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Can some one guide me about How can i have complete grasp for object oriented design. basically i am looking for a book about that or any good website you people can share . bottom line is that i want to develop a web application for my learning from start to finish which is completely object oriented in asp.net c#.

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2 Answers 2

Not really specific to ASP.NET, but I learned a lot about OOP in this book:

Expert C# 2008 Business Objects by Rockford Lhotka

The book is about his CSLA framework, which gives you the ability to write a pure object oriented business layer, which you then can easily consume from any user interface technology (ASP.NET is one of them).

Especially the 3rd chapter (Object-Oriented Application Design) is interesting for you!

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Please don't use a book on CSLA to teach you OOP...CSLA is about the worst designed project I've ever had the horror of working with. –  Timothy Baldridge May 11 '12 at 20:06

Since your goal is to learn OOP, I'm going to recommend 3 steps:

  1. Just start building your website and learn major functionality: security, database connection, working with controls and binding data.
  2. Get a book on OOP for C# and learn the basic concepts. Practice on your site.
  3. Get a book on refactoring, my recommendation, and start going through your existing code and make improvements. This book will take you from simple code smell detection to some very high-level practices. The author actually starts with an application that is probably written exactly how you wrote yours in step 1 (Because he followed all the code samples from the web just like you did.) If you don't feel you fully grasped the concepts in step #2 this book will review OOP concepts.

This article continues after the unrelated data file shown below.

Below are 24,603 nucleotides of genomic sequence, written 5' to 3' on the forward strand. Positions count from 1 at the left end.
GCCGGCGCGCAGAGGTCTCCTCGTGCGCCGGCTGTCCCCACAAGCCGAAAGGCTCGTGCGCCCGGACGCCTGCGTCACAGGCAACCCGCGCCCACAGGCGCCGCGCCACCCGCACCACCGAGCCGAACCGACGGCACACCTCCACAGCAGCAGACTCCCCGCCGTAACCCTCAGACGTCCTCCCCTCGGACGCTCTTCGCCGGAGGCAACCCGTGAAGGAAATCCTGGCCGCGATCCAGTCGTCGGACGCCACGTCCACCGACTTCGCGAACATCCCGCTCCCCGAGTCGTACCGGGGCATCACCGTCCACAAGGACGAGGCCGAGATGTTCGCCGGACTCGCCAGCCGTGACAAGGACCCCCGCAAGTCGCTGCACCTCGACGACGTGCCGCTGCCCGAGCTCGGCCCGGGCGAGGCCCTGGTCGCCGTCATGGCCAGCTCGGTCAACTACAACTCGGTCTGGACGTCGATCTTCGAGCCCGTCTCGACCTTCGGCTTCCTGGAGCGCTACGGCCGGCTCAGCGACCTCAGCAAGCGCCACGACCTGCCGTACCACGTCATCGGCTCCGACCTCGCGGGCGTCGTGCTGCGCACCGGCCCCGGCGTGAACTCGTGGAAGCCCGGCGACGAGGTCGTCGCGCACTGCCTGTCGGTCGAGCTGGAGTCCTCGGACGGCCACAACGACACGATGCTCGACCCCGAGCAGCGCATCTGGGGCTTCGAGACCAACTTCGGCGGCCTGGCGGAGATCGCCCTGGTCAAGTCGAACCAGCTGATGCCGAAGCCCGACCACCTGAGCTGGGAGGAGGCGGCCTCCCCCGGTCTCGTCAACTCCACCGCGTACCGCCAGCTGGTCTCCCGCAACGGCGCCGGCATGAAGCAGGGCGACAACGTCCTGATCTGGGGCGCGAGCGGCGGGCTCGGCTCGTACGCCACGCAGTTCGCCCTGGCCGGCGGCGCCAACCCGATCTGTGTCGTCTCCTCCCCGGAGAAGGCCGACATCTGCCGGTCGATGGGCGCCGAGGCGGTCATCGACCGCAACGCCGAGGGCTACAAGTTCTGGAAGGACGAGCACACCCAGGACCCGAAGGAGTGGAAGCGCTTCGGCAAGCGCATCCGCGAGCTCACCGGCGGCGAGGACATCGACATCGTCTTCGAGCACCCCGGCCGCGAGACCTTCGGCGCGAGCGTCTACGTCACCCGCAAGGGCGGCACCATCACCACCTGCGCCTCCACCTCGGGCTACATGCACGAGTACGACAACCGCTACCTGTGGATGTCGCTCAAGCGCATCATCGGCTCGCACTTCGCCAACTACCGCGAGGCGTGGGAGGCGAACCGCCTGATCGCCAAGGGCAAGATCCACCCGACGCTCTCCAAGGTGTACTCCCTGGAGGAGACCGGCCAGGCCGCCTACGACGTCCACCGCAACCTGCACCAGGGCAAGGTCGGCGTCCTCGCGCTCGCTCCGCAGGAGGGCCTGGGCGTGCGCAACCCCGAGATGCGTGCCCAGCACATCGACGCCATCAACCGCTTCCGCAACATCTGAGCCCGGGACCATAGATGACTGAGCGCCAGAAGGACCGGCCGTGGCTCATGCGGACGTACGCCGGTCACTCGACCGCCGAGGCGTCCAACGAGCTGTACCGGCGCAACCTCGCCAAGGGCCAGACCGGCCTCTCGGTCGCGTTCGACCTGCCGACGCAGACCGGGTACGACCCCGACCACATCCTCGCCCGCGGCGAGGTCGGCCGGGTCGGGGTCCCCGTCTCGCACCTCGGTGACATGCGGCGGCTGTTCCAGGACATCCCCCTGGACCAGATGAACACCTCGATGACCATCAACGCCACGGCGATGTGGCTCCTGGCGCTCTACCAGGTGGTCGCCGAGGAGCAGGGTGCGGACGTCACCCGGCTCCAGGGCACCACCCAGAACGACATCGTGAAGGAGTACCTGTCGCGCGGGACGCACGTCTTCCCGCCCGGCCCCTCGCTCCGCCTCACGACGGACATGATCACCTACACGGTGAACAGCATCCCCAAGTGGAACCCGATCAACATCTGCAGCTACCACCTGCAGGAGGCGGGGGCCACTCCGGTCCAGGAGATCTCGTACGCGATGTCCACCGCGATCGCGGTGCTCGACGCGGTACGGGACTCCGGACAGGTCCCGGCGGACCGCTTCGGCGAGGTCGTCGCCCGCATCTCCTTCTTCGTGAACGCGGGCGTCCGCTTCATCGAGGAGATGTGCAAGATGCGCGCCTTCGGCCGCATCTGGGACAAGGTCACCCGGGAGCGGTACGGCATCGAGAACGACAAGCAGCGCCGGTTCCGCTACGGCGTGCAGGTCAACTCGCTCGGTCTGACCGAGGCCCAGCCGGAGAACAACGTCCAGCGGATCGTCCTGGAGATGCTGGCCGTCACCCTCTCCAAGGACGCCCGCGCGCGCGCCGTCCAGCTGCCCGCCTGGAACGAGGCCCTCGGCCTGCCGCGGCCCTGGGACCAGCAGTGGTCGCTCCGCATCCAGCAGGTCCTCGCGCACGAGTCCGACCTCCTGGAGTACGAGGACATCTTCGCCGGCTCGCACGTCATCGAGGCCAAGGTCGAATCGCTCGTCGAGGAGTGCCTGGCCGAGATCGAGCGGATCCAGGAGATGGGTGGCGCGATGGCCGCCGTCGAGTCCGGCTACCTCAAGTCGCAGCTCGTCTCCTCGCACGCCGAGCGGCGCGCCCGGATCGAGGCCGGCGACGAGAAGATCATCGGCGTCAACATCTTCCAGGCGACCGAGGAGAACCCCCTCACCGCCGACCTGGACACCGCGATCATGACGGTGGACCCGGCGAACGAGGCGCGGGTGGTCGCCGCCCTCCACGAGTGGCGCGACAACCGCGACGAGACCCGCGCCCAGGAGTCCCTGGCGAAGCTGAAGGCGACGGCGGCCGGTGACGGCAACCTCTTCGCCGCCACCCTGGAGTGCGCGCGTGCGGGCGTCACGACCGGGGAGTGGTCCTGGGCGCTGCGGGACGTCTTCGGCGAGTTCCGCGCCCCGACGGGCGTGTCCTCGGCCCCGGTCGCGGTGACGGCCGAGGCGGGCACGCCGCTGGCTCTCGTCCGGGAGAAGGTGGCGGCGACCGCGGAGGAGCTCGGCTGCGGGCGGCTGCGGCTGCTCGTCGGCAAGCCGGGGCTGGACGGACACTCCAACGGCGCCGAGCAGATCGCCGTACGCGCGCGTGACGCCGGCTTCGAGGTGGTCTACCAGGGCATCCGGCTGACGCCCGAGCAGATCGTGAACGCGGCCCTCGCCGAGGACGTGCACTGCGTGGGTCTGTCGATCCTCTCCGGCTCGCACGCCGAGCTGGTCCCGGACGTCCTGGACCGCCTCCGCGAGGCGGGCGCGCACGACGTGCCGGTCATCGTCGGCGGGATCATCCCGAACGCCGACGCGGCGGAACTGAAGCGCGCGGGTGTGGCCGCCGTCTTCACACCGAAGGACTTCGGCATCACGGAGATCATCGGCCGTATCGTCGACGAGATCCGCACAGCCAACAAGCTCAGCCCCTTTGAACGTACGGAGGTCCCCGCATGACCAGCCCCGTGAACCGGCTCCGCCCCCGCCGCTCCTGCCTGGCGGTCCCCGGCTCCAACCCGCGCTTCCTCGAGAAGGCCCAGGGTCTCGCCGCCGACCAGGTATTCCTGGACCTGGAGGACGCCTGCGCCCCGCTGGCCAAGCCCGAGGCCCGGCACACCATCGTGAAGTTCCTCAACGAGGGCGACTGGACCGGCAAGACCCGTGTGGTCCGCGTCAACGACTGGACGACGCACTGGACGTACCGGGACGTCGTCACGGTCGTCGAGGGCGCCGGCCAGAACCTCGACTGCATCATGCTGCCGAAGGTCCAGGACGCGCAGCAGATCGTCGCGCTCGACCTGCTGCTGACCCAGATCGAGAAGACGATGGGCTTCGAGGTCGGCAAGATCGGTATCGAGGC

I just think you should learn as you go along. Writing code is just as important as learning the theory. Yes, you'll make mistakes, but you'll learn how to correct them and improve your code. This is typically the process of how sites get built in the real world anyway; at least until you improve your skills to the point where you'll be using OOP design right from the beginning.

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